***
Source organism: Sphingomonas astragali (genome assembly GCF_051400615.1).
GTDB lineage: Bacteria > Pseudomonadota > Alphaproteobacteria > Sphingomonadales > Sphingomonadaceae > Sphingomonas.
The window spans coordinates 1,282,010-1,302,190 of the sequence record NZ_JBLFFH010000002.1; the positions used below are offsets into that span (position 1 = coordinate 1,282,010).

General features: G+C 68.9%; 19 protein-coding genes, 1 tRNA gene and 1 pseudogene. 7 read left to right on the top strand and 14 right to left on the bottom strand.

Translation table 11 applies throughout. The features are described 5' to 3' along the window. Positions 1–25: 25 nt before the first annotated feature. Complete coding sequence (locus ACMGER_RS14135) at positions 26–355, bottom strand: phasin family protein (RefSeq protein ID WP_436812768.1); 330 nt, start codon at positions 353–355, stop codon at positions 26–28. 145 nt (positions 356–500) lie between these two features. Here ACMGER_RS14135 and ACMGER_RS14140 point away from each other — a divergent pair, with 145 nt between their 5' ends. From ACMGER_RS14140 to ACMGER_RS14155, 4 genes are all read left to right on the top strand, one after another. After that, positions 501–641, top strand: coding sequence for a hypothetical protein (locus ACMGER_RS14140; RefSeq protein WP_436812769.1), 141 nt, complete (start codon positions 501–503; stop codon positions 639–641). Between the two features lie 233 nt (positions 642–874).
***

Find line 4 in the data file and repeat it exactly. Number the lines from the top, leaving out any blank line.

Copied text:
General features: G+C 68.9%; 19 protein-coding genes, 1 tRNA gene and 1 pseudogene. 7 read left to right on the top strand and 14 right to left on the bottom strand.